SpaceX will deploy another batch of internet-beaming Starlink satellites over the weekend. This mission will be unique because it will be SpaceX’s first SmallSat Rideshare Program launch. The program is the first of its kind in the industry. It allows companies to book a Falcon 9 online to launch small satellites to space destinations for $1 million, by sharing the rocket with a larger payload during a mission. Booking an entire rocket flight can cost up to $60 million, the Rideshare program gives companies a much affordable option to launch small payloads into orbit – $1 million for 200 kilograms (kg) “with additional mass at $5k/kg,” SpaceX’s website details. SpaceX plans to deploy 58 Starlink satellites atop a previously-flown Falcon 9 rocket’s fairing, alongside 3 satellites that will hitch a ride. “Targeting Saturday, June 13 at 5:21 a.m. EDT for launch of 58 Starlink satellites and 3 Planet Labs spacecraft – the first SpaceX SmallSat Rideshare Program launch,” the company announced today. The rocket will liftoff from Launch Complex 40 at the Cape Canaveral Air Force Station in Florida.
Planet Labs’ SkySat satellites are Earth-imaging satellites, about the size of a washing machine, which take high-resolution photographs of Earth’s surface from space. SpaceX’s Starlink satellites are about the size of a small office desk. Typically, SpaceX launches 60 Starlink satellites atop Falcon 9’s payload fairing.
Launch day is nearly here for SkySats 16-18! The sats will be hitching a ride on @SpaceX's Falcon 9 on June 13 - their 1st Starlink Rideshare Program launch. Check out our blog for info on these SkySats and how they’ll compliment our 15 already in orbit. https://t.co/oeas2gkYru pic.twitter.com/OSafVlACxm— Planet (@planetlabs) June 11, 2020
Planet already has 15 SkySats in orbit, it hopes to complete a constellation of 21 SkySats before the end of this year. The upcoming mission will deploy 3 satellites, then in July SpaceX will launch another 3 SkySats for the company. Planet Labs detailed in a press release: "SkySats 1-15 operate in Sun Synchronous Orbits, a specific type of Low Earth Orbit that results in the Earth’s surface always being illuminated by the Sun at the same angle when the satellite is capturing imagery. About half of the SkySats currently pass overhead in a morning crossing plane, while the other half moves in an afternoon crossing plane, so together they provide twice-daily coverage of select areas on a global scale. SkySats 16-21 will operate at a “mid-inclination” orbit of 53 degrees, complimenting the Sun Synchronous fleet, and will offer more targeted coverage and raw image capacity in key geographic regions."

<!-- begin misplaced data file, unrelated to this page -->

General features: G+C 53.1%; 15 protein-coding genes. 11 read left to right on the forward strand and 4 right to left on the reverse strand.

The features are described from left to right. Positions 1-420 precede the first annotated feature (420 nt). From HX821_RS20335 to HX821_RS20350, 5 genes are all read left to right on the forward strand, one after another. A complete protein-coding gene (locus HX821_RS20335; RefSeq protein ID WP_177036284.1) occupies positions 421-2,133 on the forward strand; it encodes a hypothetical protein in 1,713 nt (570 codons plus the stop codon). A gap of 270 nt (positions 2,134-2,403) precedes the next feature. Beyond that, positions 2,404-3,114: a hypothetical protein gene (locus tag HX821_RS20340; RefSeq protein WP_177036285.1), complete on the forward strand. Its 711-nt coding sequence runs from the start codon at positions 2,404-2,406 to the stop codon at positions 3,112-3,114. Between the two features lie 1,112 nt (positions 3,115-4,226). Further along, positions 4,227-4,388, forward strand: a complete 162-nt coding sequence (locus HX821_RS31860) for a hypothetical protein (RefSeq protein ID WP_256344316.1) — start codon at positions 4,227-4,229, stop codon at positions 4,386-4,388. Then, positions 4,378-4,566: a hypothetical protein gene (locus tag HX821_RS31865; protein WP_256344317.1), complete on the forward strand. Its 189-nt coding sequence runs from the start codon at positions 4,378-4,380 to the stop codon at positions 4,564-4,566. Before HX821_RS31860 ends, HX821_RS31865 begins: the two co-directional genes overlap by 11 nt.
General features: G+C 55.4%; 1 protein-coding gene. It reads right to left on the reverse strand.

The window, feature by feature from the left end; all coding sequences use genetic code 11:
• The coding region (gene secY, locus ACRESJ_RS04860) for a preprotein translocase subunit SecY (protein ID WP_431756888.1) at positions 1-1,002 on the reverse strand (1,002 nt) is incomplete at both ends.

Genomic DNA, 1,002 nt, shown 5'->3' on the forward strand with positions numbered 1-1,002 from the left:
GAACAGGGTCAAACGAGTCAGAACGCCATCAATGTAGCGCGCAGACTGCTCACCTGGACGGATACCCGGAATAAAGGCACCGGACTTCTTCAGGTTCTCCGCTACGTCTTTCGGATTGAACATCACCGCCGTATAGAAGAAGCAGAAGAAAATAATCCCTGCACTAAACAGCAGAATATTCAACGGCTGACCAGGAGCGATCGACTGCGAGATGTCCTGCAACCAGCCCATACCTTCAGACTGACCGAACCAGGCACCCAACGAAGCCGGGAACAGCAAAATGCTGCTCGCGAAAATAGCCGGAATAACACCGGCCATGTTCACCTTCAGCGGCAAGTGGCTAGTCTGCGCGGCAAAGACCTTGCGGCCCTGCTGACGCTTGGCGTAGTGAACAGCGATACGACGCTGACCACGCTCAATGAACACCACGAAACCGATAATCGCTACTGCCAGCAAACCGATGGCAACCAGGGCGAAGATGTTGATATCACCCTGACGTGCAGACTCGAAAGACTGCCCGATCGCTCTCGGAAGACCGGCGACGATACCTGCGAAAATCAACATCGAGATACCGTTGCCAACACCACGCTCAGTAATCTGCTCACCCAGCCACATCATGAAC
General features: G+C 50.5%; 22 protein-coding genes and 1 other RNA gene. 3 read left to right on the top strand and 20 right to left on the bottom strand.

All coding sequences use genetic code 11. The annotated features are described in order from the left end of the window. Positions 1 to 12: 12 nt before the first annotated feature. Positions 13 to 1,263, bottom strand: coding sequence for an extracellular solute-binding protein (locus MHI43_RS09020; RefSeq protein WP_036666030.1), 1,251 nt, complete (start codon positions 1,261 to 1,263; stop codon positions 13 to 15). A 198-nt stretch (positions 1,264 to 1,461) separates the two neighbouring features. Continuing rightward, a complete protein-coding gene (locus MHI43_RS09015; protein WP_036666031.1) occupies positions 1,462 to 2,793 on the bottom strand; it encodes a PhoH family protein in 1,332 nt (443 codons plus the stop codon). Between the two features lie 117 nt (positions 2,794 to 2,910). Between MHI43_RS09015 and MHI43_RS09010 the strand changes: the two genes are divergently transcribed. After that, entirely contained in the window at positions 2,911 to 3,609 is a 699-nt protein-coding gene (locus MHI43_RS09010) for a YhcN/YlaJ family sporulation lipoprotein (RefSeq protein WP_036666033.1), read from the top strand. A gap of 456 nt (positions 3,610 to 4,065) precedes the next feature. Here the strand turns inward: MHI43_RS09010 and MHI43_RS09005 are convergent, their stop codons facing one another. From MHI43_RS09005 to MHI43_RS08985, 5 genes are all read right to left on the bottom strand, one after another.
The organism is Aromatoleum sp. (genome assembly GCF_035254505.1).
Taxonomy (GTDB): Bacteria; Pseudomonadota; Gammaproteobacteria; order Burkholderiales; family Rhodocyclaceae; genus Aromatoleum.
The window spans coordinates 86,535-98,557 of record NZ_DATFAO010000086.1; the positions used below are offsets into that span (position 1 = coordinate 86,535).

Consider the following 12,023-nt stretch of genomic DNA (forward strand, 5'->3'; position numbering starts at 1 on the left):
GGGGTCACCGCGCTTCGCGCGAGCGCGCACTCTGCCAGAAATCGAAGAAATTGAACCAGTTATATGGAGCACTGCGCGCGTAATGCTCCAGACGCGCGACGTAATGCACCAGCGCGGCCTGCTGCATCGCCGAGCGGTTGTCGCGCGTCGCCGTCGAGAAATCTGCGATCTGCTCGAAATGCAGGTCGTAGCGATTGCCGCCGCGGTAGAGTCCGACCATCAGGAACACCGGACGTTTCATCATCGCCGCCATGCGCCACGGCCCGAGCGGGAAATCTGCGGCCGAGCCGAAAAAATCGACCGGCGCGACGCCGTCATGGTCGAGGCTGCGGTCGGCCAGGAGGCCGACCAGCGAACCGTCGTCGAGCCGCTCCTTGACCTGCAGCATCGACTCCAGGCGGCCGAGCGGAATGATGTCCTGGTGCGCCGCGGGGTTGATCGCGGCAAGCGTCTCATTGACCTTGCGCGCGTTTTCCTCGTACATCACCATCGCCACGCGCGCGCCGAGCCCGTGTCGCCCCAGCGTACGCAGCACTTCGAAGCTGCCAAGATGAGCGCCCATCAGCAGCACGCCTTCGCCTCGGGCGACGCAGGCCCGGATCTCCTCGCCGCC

Saturday’s mission will be conducted by a twice-flown Falcon 9 rocket booster. “The booster supporting this mission previously launched Dragon’s 19th and 20th resupply missions to the Space Station,” SpaceX announced via Twitter.
SpaceX is the first aerospace company in the world that is capable of landing orbital-class rockets from space. It recovers Falcon 9’s first-stage booster by conducting vertical landings on autonomous droneships at sea, to reuse it. If this weekend’s mission is successful, it will mark the 55th time SpaceX teams recover a rocket booster! Reusing a rocket’s first-stage significantly reduces the cost of spaceflight. SpaceX’s ultimate goal is to develop a reusable rocket. The Falcon 9 only has potential to be 80% reusable.
The mission will deploy 58 more Starlink satellites, adding on to the constellation of 480 Starlink satellites that are already in orbit. SpaceX aims to offer broadband internet worldwide and targets to roll-out service in Canada and Northern United States before this year ends. The Starlink constellation will consist of 12,000 internet-beaming satellites. Company officials stated 800 Starlink satellites will be needed to offer "moderate" coverage.
About the Author
Evelyn J. Arevalo joined Tesmanian in 2019 to cover news as a Space Journalist and SpaceX Starbase Texas Correspondent. Evelyn is specialized in rocketry and space exploration. The main topics she covers are SpaceX and NASA.